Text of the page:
“Game-Changing” Solar Invention Announced


January 30, 2013 by

 

QDOTS imagesCAKXSY1K 8I have seen my share of outstanding solar innovations, such as concentrated  solar setups using tiny gallium arsenide cells that achieve an astounding 42%  efficiency. However, I’ve been eagerly waiting for an outstanding innovation  made from more abundant materials such as silicon.

I have seen my share of outstanding solar innovations, such as concentrated  solar setups using tiny gallium arsenide cells that achieve an astounding 42%  efficiency. However, I’ve been eagerly waiting for an outstanding innovation  made from more abundant materials such as silicon.

The main reason is that silicon is the second most abundant element in the Earth’s crust, so it  should remain cheap and available as long as needed.

Almost all of the silicon solar panels (aka solar modules) on the market are  between 10% and 20% efficient, so it is high time for a module that is both  constructed from abundant materials and is much more efficient.

President of Solar Bankers holding the  prototype.

The Dresden-based company Apollon GmbH & Co. KG and Solar Bankers LLC, which is based on Arizona, claim that  they have developed a new silicon-based solar panel with a holographic foil that  is twice as efficient as typical models, and that they are so cheap they can be  manufactured in Germany or the USA at a lower cost than factories in China  manufacture conventional solar panels.

They said that their solar modules  achieve 28% efficiency, which is considerably higher than the average 17%  efficiency on the solar module market. They have done so through advanced  Concentrated Solar Photovoltaic module development — in  particular, the use of light selection, deflection, and concentration. And  the companies expect an even better efficiency soon.

“Our solution addresses the major downsides that make today’s photovoltaic  (PV) technologies unprofitable. These disadvantages arise mainly from the  material silicon as well as from efficiency losses, which result e.g. through  heat occurring from concentration,” declares Jost.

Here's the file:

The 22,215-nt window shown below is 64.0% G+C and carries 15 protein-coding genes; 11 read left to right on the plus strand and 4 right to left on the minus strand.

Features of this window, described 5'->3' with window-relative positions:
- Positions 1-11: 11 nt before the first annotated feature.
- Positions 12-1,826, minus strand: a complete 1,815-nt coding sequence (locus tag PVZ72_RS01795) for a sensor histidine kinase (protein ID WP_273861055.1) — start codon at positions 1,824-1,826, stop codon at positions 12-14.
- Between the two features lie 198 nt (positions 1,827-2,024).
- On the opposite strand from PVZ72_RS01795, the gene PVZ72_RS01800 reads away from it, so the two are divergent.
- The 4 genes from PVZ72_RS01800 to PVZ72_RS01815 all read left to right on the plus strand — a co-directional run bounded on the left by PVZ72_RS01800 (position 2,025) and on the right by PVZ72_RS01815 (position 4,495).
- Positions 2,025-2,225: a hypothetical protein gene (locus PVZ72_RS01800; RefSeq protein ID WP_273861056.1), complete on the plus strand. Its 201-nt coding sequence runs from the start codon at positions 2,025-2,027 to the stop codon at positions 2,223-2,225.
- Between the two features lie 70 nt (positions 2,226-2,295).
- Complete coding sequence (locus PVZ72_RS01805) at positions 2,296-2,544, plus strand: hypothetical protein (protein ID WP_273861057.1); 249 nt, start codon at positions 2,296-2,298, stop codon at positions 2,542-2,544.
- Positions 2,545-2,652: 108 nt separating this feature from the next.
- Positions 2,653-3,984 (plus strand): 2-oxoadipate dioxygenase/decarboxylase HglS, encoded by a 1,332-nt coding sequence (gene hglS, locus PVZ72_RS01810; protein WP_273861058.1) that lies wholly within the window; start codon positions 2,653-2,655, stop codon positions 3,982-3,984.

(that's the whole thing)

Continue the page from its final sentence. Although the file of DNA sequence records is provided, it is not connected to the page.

This translates into much lower silicon  requirements to generate the same amount of power. The companies note: “Contrary  to today’s PV modules, this system only needs a fraction of the  semiconductor material while the performance per square meter of the module  surface is almost twice as high as conventional PV. The module is  based on a holographic optic, which is a strong contrast to  other concentrator photovoltaic modules using expensive flat lenses (e.g.  Fresnel lenses).”

Jost says: “The holographic element is printed on the cover glass and filters  the sunlight hitting the solar cell. The printing process allows an economical  duplication and simultaneously saves laser and development work, usually  necessary when using holographic elements.”

Here’s more info from a press release sent to CleanTechnica:

In contrast to other concentrator modules the distance between optic and  solar cell is only a few millimeters and filters only the desirable  wavelengths of the light. The sunlight is then concentrated on  the solar cells. “Thanks to this specific wavelength selection, we  avoid overheating issues usually generated by concentrated technologies  which are today the source of significant efficiency losses,” explains  Jost.

The new module continues to use silicon as the solar cell  material.  “With the holographic optic a 20- to 30-times  concentration of the desirable wavelengths of the light makes a silicon  needs reduction by over 90% compared to the amount of silicon used in  standard solar modules possible,” explains Jost. “The amount of  silicon used in our prototype can be measured in millimeters, reaching  barely 3% of the total module area. Since solar cells account for more than  half of module prices today, we achieve here considerable savings  with comparable or higher efficiency values being possible. The rest of  the module can optionally be left empty or be used as a kind of hybrid  solar module, for example using solar thermal technology. The  combination of both reduced raw material costs and higher efficiency levels  is the key to achieve favorable energy generation costs. With our  technology grid parity can finally be reached. Soon such  solar panels will become standard, affordable household products,” concludes Solar Bankers’ President Jost. The objective is to put in place a  300 MW production capacity in the USA or in Germany and create 500 jobs by  doing so.

If these companies’ claims are true, then  this could also lower the cost of installing solar panels on rooftops, as these  would be half the size of typical solar panels, so less labour would be required  for installation. This is also very  important because installation costs can account for about half of the cost of a  solar system.

Now, if someone would just start standardizing their rooftop solar panel  sizes and sell them with easy-to-use, pre-made mounting equipment, then we would  make some great progress!

Source: MEDIENKONTOR Notification Photo  Credits: Apollon GmbH & Co. KG / Solar Bankers LLC

Clean  Technica (http://s.tt/1zaDn)

 

Please leave us your comments and any suggestions. Thanks! Administrator at GNT

Please log in using one of these methods to post your comment:

WordPress.com Logo

You are commenting using your WordPress.com account. Log Out /  Change )

Google photo

You are commenting using your Google account. Log Out /  Change )

Twitter picture

You are commenting using your Twitter account. Log Out /  Change )

Facebook photo

You are commenting using your Facebook account. Log Out /  Change )

Connecting to %s